U.S. annual population growth recently hit its lowest level in 80 years. Even with the recent slowdown, the U.S. population has been growing steadily for years. There are nearly 18.5 million more people living in the United States today than there were in 2010 — a 6.0% increase.
Despite the long-term population growth on a national level, there are areas across the country that are home to fewer people now than in 2010. Even the states with the fastest growing populations include counties experiencing long-term population decline. Here is a list of the fastest growing (and shrinking) states.
Reviewing population change figures from the Census Bureau from April 2010 through July 2018, 24/7 Wall St. identified the fastest shrinking county in each state. County equivalents like parishes and boroughs were also considered. In four states — Delaware, Hawaii, South Dakota, and Washington — no county’s population has declined.
Natural growth — births minus deaths — is the largest source of population growth for the United States as a whole. Immigration from other countries accounts for the rest of the growth. In the fastest shrinking county in each state, however, most of the population decline is due to people moving away at a much faster rate than arriving.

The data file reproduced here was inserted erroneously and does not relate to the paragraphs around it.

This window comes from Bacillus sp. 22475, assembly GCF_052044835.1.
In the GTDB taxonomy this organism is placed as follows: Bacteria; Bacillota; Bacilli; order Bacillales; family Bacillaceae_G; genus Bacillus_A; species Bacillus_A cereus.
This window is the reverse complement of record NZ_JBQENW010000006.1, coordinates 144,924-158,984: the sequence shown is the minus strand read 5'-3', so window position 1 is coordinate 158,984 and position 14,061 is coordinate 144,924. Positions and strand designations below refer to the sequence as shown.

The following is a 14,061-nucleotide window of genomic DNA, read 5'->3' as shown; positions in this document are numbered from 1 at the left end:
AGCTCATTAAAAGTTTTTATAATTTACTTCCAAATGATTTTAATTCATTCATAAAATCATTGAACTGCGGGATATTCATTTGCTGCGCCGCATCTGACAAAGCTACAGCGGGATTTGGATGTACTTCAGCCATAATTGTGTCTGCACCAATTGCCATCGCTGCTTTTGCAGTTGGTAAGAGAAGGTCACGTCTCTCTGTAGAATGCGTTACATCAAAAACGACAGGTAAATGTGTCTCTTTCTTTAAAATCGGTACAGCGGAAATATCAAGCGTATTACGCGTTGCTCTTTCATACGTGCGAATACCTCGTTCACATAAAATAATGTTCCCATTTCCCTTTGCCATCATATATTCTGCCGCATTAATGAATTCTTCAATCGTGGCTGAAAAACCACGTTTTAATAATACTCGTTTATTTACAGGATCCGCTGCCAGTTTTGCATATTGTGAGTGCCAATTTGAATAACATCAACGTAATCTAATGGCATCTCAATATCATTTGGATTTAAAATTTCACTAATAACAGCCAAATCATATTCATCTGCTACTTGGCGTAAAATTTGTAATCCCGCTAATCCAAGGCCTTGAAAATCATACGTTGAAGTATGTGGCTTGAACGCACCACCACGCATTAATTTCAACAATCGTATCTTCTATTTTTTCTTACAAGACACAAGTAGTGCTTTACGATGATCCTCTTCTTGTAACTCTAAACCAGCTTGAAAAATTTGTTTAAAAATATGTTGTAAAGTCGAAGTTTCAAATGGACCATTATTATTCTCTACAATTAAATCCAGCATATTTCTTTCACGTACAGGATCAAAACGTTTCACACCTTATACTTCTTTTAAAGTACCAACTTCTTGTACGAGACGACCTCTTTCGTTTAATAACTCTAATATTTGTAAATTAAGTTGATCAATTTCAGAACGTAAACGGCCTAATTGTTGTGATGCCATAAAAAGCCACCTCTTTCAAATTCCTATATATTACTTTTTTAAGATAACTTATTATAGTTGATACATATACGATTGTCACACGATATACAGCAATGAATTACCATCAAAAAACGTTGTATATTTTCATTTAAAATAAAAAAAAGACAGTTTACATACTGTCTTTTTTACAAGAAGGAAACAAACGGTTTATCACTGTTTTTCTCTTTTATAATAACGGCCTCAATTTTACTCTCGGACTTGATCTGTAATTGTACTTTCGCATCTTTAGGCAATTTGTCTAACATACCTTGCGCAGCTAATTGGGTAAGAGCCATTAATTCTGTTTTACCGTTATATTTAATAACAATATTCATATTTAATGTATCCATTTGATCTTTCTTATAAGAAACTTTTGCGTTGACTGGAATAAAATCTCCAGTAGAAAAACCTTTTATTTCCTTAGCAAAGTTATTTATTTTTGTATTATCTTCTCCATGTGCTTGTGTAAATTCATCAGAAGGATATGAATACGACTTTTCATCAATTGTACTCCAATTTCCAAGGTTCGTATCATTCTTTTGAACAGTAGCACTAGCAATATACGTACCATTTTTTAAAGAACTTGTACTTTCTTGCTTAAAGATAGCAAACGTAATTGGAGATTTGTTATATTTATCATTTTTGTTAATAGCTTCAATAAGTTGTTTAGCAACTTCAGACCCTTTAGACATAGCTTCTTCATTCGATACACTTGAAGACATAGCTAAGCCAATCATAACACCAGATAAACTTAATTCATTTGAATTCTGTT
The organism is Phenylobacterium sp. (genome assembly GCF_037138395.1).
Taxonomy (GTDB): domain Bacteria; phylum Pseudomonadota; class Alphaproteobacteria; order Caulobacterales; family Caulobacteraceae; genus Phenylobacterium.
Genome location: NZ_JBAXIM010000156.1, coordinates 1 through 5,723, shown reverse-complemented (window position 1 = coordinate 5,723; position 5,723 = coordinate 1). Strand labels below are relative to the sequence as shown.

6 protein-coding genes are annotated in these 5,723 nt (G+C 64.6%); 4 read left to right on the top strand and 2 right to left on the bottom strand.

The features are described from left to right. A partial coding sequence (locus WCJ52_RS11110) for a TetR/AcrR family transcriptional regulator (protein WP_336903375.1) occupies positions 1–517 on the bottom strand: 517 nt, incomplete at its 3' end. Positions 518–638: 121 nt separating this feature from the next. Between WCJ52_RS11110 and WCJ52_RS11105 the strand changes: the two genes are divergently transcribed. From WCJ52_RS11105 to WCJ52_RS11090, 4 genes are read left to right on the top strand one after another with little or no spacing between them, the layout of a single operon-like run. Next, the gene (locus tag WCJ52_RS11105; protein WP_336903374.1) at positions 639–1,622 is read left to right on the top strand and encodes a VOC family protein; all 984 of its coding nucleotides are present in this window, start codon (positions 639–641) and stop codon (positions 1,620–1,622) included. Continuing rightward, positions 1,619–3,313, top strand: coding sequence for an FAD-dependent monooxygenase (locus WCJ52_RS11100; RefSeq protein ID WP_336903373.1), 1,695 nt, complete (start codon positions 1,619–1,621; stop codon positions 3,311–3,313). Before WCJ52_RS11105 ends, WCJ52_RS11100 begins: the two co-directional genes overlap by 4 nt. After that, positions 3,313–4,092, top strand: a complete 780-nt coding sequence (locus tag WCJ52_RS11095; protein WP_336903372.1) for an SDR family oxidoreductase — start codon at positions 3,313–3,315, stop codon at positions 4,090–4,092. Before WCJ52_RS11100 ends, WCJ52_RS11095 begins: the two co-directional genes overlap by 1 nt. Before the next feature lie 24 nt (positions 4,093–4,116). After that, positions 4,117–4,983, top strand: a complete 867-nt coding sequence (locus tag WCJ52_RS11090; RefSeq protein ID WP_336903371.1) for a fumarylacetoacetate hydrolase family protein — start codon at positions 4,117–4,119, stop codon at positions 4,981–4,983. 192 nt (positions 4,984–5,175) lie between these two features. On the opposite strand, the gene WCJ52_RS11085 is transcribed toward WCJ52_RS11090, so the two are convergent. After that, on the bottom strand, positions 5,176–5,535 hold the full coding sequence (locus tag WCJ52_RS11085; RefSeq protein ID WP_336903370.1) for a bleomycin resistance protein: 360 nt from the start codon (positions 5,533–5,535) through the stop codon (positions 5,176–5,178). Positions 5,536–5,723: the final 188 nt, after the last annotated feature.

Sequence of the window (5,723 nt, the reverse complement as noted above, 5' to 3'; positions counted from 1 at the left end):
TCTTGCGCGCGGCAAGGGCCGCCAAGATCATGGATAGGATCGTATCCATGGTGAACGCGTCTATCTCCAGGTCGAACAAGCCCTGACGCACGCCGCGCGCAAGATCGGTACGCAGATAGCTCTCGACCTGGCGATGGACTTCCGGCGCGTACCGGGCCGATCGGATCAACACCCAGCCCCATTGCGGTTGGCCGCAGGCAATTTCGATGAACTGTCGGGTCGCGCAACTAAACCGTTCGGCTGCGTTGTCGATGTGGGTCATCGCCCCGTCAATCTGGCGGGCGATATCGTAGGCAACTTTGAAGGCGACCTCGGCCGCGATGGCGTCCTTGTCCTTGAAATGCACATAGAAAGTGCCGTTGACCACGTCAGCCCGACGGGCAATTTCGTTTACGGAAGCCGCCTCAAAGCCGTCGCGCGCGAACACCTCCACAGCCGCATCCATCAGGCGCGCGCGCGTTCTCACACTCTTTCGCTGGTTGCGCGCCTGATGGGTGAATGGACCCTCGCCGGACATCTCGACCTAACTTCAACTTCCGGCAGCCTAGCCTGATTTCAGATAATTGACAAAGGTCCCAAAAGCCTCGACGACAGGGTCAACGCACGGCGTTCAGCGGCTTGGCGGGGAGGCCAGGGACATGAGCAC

In a written exchange with 24/7 Wall St., William H. Frey, a demographer with the Brookings Institution, pointed to some of the factors that could explain the population decline in many of these counties. “They have fewer economic prospects than other parts of the state and, therefore, are less likely to attract migrants from elsewhere in the state, much less those from other states or immigrants from abroad,” Frey said.
Indeed, economic opportunity is often relatively scarce in the counties on this list. The unemployment rate in the vast majority of these counties is higher than it is statewide. In some counties on this list, the unemployment rate is more than double the national annual unemployment rate of 3.9%. Here is a list of the 50 U.S. counties with the highest unemployment.
The counties on this list also tend to be home to older populations living in rural areas.
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